removing barriers through transitioning away from a membership model.

8 Apr

As we explore what it looks like to remove barriers to participation in brick & mortar congregations in a changing religious landscape, we are seeing a shift in our dominant operating paradigm. In times past, a congregation would look at how many members it has as a measure of health and “success”. But with declining membership numbers, congregations are now shifting to looking instead at how the reimagine participation in the congregation.

The Old WayIn the old model, the vast majority of the congregation would worship together on Sunday morning. After a certain amount of time, visitors would become members, and then they would be invited to participate in the structure of the church by joining one committee or another. If someone came into the church via one of the church groups, such as a book-group or a CUUPS group or a meditation group, they would be encouraged to come to worship and eventually join the church. People who did not participate in the communal worship of the church frustrated leaders who wanted these people to “count” as members and to then support the church through their volunteer efforts and financial contributions.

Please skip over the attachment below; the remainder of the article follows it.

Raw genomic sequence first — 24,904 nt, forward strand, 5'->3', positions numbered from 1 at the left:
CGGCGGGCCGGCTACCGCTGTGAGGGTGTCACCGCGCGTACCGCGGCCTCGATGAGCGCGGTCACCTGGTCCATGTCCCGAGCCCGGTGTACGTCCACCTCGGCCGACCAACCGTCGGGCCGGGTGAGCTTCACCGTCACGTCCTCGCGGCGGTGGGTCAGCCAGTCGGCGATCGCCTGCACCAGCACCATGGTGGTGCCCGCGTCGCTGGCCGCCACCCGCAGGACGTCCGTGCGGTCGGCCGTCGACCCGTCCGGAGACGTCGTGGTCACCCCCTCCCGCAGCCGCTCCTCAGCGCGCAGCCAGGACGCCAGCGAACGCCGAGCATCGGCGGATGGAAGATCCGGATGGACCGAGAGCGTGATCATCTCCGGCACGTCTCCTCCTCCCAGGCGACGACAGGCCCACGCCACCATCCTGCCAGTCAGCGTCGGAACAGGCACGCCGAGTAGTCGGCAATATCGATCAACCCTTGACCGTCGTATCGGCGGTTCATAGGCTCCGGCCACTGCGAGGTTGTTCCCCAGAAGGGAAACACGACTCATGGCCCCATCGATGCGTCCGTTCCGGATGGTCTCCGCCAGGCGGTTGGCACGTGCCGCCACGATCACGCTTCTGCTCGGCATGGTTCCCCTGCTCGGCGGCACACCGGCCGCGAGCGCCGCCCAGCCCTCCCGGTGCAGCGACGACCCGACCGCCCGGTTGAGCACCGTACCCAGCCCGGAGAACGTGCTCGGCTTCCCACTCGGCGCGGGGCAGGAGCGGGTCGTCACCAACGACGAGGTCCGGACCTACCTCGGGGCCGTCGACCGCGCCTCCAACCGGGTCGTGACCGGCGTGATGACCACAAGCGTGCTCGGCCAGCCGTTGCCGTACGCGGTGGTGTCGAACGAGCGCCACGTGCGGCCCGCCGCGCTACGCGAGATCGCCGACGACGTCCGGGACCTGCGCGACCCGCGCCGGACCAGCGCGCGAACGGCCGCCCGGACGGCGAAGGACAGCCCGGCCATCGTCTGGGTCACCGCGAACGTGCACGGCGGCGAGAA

The New WayThe new model turns this old way on its head. Instead of a pathway to membership, there is a new focus on multiple avenues of participation. Perhaps someone wants to come to a particular Adult Religious Education class, or they are interested in the book club. Or they want to volunteer for the soup kitchen or they turn out for the public witness march. These are people who may be involved in the church in several different ways but who may only rarely (if ever) show up at Sunday morning worship.

Until now, we would try to get these folks to come to worship, with the goal being to get on that pathway to membership. Today, we recognize that these ways of participating are valid and valuable as the church can (and should!) touch lives outside of worship as well as inside.

This new focus on multiple avenues of participation has an impact on how we do things: Faith development should not only happen in worship, it should happen at the church group level as well, whether that group is the soup-kitchen servers, the book group, an RE class, or beyond. Stewardship is the same – we can’t just “hit up” the people who are in worship but must approach the whole of the congregation.

Churches are removing barriers to participation by considering folks who engage in these other avenues and groups as community members because they are, whether or not they participate in worship or have formally signed the book. Besides, they may have very good reasons for not attending on Sunday morning. For instance, they may have to work! This leads to the issue I will discuss in the next post: utilizing technology effectively.

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